Call for Papers
Evidence-based approaches to reducing sexual transmission of HIV has remained a major challenge in responding to the HIV pandemic. The past 18 months has witnessed a substantial shift in this landscape. Controlled trials have demonstrated that the treatment of individuals with HIV infection reduces the risk of viral transmission to uninfected sexual partners (treatment as prevention). Additional evidence suggests the possibility of providing anti-retroviral medications to uninfected individuals may reduce the risk of acquiring HIV infection from sexual partners (PrEP— Pre-Exposure Prophylaxis).
In view of scarce resources, there will inevitably be a need to prioritize who will get anti-retroviral drugs; those who are sick, those who can transmit HIV, those at risk for acquiring HIV. Research that focuses on the balance between efficiency and equity will be involved. Ethical frameworks for guiding decision-making at the clinical level as well as the macro social policy level will be essential.
Among the questions that will need to be discussed are:
i. What rights claims can uninfected persons make for access to ARVs for prophylactic purposes when millions across the globe are dying from AIDS because they cannot access ARV treatment?
ii. What moral claims can justify the provision of ARV therapy to those who do not yet clinically require treatment as a way of reducing the risks of HIV transmission?
iii. What normative issues are raised in making the determination that there is sufficient evidence to demonstrate the effectiveness of either PrEP or Treatment for Prevention?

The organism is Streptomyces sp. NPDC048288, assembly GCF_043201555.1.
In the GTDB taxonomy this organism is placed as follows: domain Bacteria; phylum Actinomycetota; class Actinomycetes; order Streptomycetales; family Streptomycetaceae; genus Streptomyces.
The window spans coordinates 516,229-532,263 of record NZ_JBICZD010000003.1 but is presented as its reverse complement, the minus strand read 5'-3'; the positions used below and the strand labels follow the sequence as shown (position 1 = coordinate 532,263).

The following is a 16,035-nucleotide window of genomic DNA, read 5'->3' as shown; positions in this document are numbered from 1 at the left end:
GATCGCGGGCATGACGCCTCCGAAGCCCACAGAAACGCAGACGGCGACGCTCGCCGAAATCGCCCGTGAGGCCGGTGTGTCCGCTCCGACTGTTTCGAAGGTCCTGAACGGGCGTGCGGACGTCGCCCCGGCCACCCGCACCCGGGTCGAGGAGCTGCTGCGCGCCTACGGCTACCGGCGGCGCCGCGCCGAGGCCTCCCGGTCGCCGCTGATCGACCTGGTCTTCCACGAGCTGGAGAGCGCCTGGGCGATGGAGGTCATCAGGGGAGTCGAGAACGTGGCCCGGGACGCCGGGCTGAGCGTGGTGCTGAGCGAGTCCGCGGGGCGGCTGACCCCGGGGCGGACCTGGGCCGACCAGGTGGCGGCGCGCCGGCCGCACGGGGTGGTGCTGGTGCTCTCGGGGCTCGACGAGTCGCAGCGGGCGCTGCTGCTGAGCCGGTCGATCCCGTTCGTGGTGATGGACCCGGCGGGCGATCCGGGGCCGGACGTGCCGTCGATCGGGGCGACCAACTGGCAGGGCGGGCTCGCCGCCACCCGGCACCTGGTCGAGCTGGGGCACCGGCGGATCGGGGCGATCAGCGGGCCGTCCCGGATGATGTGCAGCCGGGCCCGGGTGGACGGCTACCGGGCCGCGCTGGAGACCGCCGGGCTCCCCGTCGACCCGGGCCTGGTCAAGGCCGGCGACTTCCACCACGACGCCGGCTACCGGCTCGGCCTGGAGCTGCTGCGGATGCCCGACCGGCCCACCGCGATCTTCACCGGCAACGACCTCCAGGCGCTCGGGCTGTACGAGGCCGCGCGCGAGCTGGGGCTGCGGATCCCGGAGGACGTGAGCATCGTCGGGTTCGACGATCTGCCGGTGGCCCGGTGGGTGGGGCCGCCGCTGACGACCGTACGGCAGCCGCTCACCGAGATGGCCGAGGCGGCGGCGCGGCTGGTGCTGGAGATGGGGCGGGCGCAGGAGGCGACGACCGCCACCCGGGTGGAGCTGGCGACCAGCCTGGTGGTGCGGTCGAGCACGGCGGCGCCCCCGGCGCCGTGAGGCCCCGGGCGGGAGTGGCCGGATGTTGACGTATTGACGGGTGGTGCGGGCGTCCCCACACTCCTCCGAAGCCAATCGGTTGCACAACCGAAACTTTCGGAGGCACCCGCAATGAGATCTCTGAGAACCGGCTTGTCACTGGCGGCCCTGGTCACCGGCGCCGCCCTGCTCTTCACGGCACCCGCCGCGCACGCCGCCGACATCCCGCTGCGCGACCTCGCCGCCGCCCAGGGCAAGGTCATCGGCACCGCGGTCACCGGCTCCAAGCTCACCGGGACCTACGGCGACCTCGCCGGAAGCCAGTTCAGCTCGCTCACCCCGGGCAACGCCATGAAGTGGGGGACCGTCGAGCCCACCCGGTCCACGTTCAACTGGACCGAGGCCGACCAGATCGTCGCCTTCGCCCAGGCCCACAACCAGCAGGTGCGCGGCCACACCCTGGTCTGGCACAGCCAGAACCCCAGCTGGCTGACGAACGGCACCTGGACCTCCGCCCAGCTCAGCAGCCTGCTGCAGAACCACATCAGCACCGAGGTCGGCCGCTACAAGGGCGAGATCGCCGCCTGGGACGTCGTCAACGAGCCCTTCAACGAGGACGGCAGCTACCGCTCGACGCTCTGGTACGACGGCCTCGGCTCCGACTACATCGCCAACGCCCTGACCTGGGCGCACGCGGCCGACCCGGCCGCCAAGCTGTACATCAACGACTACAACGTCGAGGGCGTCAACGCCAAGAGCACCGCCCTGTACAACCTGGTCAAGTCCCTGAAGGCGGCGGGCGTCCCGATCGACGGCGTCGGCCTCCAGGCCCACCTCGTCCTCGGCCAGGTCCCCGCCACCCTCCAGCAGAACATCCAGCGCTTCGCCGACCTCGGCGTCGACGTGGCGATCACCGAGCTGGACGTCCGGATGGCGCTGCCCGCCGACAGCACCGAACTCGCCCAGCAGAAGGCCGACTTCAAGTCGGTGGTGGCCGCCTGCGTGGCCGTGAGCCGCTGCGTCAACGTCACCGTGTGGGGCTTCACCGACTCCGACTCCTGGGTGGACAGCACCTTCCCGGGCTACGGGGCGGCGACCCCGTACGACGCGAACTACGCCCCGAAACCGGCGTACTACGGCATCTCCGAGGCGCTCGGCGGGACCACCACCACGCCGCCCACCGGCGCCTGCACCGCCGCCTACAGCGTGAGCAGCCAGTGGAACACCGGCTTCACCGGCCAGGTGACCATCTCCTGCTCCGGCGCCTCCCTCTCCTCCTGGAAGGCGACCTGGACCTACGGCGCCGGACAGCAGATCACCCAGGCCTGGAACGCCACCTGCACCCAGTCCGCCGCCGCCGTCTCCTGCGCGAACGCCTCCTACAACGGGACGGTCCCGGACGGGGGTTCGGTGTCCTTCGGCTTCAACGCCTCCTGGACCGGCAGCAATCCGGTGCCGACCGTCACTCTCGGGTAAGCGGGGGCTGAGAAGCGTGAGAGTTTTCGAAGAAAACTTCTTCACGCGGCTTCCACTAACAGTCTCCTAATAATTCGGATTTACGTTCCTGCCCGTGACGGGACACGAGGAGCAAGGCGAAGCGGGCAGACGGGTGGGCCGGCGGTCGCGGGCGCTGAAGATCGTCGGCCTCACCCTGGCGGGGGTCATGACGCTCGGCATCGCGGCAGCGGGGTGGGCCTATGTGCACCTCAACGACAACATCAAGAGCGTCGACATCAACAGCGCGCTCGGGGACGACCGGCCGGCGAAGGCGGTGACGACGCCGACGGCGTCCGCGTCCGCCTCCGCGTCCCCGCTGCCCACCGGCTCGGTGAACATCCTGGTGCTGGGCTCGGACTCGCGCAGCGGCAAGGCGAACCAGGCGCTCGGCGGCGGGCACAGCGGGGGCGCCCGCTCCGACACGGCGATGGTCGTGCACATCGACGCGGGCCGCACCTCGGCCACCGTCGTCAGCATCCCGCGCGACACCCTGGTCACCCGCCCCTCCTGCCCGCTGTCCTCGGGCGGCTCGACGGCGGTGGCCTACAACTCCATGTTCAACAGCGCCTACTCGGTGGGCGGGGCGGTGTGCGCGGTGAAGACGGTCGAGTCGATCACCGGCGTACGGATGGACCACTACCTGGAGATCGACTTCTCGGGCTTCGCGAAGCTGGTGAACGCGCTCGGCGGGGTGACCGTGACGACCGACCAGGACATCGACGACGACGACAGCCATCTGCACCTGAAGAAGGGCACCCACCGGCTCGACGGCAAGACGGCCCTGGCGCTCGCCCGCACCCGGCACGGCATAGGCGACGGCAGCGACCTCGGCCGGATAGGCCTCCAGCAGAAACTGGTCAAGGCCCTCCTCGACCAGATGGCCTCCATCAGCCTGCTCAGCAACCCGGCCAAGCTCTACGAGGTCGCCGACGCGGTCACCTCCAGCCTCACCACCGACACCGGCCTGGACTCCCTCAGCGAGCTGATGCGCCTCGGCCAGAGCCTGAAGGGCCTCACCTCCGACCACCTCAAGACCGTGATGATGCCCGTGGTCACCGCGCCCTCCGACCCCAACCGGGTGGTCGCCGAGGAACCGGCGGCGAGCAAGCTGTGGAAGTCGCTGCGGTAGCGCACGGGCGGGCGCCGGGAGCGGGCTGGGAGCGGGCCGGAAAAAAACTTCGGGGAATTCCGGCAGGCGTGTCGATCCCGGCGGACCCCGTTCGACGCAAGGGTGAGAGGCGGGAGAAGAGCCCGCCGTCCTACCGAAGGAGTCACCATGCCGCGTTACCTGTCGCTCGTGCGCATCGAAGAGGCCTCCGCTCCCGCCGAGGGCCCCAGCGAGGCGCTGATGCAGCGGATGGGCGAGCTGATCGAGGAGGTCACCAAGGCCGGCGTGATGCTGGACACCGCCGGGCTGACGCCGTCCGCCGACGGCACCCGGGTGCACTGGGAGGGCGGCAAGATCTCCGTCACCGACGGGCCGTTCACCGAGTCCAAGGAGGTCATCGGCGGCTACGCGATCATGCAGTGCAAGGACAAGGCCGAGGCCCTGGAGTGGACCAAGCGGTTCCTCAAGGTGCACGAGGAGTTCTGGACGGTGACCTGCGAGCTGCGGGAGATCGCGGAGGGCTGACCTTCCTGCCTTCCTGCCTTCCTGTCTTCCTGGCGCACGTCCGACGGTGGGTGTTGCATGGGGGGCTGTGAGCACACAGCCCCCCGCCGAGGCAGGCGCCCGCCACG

iv. How should the social and biological vulnerability of women to HIV infection inform discussion about the allocations of resources for either PrEP or treatment as prevention?
v. If there is a risk that PrEP will increase the risk of drug resistance and compromise treatment options for those already infected, what ethical questions must be confronted?
vi. What conceptions of procedural fairness and inclusiveness should shape decision making processes about these allocation decisions?
vii. How should current research findings inform the ethics of trial design?
viii. Given current evidence what moral issues involving the protection of research subjects should be considered in determining the extent of ancillary services and care that should be provided in prevention trials?
This issue of Developing World Bioethics will be guest edited by Ronald Bayer (email: firstname.lastname@example.org) and Quarraisha Abdool Karim (email: email@example.com), Mailman School of Public Health, Columbia University, New York, NY 10032 USA.
Deadline for submissions: 31 July 2012